"I don’t see that changing and I don’t see any prospective technological rollbacks changing that – a product of shifts in the game but also driven by things like data."

Brian Harman

Brian Harman at the Hero World Challenge

Brian Harman doesn't think a golf ball rollback will help shorter hitters

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The Open champion is far from the longest hitter in the elite game, and, after his 2023 win at The Open, he questioned plans to roll back the ball, saying it would be detrimental to the shorter hitters.

He said: "I don't know how it helps a guy that hits it shorter. There really hasn't been any change or golf course design that's helped a shorter hitter over the last 20 years, so I don't know how the next thing would help a shorter hitter. The game is going longer. That seems to be the way it's going.”

Justin Thomas

Justin Thomas during the Hero World Challenge

Justin Thomas thinks increased distances are inevitable

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The two-time Major winner pointed to the improved fitness of golfers as a reason for the increased distances. He said: "I think distance is what it is right now because of us, and I think because of a lot of the players are taking the training and becoming more athletes and becoming stronger and more optimal in their distance. 

"It is what it is. I mean, if you give us different stuff we're still going to try to find a way to hit it as far as we possibly can."

Thomas also doesn’t agree with a rollback of the ball. He said: "I don't think there's any reason or it's not necessary at all to change the golf ball. I am fine with them maybe not going any farther with it, but I think Tiger said it a while ago that they missed that opportunity probably 20 or so years ago."

Jon Rahm

Jon Rahm during the DP World Tour Championship in Dubai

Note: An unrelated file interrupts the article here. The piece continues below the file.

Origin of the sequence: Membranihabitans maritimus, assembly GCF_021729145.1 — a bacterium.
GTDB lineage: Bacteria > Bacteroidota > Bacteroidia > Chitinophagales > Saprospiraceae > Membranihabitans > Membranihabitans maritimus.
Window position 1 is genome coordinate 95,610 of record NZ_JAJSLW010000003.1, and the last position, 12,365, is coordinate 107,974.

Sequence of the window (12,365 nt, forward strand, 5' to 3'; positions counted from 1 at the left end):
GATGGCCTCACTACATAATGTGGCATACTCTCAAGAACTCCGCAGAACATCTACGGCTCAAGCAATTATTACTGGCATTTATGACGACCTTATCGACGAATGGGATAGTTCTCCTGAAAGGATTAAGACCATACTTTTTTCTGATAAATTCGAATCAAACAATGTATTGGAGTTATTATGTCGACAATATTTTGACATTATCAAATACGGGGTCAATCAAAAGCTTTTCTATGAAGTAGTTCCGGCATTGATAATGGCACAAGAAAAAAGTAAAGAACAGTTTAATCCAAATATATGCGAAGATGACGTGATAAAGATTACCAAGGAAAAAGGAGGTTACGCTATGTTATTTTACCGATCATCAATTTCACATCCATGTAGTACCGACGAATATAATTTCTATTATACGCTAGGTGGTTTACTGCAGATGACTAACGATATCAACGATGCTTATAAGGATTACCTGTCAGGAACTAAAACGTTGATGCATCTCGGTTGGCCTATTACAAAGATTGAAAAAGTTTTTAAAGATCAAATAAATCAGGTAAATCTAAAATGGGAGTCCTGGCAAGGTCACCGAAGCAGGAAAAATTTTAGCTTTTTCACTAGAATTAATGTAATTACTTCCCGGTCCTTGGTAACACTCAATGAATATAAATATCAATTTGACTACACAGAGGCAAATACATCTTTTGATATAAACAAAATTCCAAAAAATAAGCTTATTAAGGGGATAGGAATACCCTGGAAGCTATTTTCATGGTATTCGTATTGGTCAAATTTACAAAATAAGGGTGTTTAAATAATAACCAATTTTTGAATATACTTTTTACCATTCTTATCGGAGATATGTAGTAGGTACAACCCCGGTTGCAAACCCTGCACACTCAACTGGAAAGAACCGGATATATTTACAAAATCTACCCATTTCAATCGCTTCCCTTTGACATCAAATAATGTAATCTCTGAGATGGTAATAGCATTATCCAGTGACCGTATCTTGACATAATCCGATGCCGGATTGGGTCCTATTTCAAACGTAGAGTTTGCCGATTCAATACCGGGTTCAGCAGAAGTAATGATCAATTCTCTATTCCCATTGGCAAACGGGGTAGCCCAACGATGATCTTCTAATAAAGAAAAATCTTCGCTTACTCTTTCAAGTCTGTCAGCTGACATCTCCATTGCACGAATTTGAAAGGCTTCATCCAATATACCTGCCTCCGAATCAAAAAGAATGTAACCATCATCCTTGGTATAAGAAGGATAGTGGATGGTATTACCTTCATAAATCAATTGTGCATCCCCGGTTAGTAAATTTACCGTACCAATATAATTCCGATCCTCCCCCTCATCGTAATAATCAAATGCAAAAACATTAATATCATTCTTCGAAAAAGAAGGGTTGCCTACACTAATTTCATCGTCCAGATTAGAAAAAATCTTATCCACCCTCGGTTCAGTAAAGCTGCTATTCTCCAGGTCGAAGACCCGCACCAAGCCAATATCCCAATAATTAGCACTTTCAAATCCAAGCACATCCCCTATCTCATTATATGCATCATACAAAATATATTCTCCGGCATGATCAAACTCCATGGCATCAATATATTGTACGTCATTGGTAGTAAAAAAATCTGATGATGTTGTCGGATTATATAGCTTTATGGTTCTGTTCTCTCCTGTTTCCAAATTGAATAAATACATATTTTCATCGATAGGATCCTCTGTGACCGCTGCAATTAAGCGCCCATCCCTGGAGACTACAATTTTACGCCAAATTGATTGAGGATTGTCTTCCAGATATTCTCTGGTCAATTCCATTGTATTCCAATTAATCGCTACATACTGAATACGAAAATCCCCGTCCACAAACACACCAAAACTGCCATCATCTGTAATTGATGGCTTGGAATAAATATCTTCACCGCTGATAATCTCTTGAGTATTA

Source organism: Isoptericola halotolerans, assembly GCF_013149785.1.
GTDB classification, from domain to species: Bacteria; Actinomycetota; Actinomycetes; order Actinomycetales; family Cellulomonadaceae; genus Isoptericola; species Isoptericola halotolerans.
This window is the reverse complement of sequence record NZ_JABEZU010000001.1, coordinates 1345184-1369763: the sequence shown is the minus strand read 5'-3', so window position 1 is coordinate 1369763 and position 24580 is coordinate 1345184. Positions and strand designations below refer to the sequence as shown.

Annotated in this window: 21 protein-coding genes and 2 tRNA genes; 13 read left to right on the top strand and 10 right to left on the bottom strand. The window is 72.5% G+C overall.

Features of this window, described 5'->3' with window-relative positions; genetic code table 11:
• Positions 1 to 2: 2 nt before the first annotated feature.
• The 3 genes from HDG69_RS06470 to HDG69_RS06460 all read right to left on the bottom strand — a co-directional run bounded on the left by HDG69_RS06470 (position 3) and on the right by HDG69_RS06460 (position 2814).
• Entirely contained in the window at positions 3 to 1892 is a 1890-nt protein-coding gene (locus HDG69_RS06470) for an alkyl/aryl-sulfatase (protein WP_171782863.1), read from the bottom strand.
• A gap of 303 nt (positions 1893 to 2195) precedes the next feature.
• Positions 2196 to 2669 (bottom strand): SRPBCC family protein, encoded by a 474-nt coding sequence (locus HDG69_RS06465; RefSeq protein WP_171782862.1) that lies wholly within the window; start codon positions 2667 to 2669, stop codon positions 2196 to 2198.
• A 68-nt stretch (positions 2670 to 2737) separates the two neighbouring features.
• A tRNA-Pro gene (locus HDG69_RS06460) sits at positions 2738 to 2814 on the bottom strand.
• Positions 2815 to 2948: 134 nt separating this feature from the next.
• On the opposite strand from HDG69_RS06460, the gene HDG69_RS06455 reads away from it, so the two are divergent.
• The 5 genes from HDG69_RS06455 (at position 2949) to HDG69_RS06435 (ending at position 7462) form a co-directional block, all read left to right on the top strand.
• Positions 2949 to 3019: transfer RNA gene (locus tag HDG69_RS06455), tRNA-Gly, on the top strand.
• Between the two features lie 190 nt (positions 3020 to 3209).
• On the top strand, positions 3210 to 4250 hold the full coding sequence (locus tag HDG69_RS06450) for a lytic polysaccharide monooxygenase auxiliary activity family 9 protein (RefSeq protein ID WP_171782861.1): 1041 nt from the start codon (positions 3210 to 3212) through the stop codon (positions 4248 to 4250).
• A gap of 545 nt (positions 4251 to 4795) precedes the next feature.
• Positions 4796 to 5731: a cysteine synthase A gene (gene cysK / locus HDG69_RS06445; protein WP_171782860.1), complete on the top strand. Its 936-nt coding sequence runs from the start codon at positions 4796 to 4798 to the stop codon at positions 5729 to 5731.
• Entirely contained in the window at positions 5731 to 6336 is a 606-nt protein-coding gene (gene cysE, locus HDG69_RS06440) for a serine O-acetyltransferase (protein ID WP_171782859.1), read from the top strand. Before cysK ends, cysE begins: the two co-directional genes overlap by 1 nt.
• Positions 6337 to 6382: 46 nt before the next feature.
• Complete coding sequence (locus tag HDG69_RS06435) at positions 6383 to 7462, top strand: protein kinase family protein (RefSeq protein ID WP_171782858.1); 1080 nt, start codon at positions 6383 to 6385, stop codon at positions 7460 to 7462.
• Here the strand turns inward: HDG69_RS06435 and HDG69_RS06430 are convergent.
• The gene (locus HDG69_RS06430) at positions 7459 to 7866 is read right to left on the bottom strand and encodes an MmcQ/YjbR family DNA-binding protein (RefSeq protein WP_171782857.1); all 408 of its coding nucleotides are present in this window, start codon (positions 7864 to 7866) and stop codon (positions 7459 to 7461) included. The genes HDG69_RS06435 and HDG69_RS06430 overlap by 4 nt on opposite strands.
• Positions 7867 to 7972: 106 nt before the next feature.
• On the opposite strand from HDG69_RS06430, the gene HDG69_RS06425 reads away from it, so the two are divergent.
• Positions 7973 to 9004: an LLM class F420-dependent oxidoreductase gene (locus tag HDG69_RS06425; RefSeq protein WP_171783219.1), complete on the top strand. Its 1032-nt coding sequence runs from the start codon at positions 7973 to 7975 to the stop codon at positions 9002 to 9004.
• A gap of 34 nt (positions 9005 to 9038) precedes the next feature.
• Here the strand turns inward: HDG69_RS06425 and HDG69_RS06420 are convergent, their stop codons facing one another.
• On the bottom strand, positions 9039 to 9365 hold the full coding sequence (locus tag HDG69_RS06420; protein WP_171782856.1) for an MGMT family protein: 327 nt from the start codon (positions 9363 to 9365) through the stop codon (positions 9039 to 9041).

Jon Rahm points to fitness as the reason driving distances are increasing

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The Spaniard is in agreement with Thomas, saying technological advances make a negligible difference to distances, but increased physicality is key. He said: “Why is everybody so obsessed with distance? I could simplify it since Tiger. There's better ways to screen the human body. There's better ways to make people workout in the gym to make the sequence better, and make themselves more efficient.

“Technology is just a little bit better. I get it, but overall, we're all better athletes. It happens in every single sport. There's actually a tech talk about how much better athletes are nowadays for the most part, but then technology is allowing for these things.”

Somewhere In The Middle...

Lee Westwood

Lee Westwood takes a shot during a practice round before the 2023 Saudi International

Lee Westwood doesn't see an issue with increased driving distances

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The LIV Golf player weighed in on the distance debate in 2021, and, at that time, didn't see an issue. He said: “I think golf’s in a good place, I don’t know what everybody is panicking about. I think it’s exciting to watch right now, there are a lot of combinations."

With the news on the latest golf ball rollback plan, though, Westwood has developed his opinion, but doesn't agree the issue will be solved with just a golf ball rollback. He said: "It's not just the ball" and added: "The driver heads got too big and they developed a ball to maximise this and vice versa. Who knows, we might get back to a place where hitting the driver out the middle is rewarded again.”

Bernhard Langer

Bernhard Langer during the TimberTech Championship at The Old Course at Broken Sound

Bernhard Langer thinks the game's biggest hitters are a positive

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Elsewhere, the German legend sees the game’s big-hitters as a positive, while acknowledging there is an issue. He said: “People came out to watch John Daly because he could hit it really far and if you take that away, then you make the game maybe less attractive. 

"But at the same time, you’re making some golf courses obsolete in terms of the distances that they’re hitting it and golf becomes a little more expensive because you used to have 7,000 yards of golf, now you need 8,000 yards.”

Mike Hall

Mike has over 25 years of experience in journalism, including writing on a range of sports throughout that time, such as golf, football and cricket. Now a freelance staff writer for Golf Monthly, he is dedicated to covering the game's most newsworthy stories. 

He has written hundreds of articles on the game, from features offering insights into how members of the public can play some of the world's most revered courses, to breaking news stories affecting everything from the PGA Tour and LIV Golf to developmental Tours and the amateur game. 

Mike grew up in East Yorkshire and began his career in journalism in 1997. He then moved to London in 2003 as his career flourished, and nowadays resides in New Brunswick, Canada, where he and his wife raise their young family less than a mile from his local course. 

Kevin Cook’s acclaimed 2007 biography, Tommy’s Honour, about golf’s founding father and son, remains one of his all-time favourite sports books.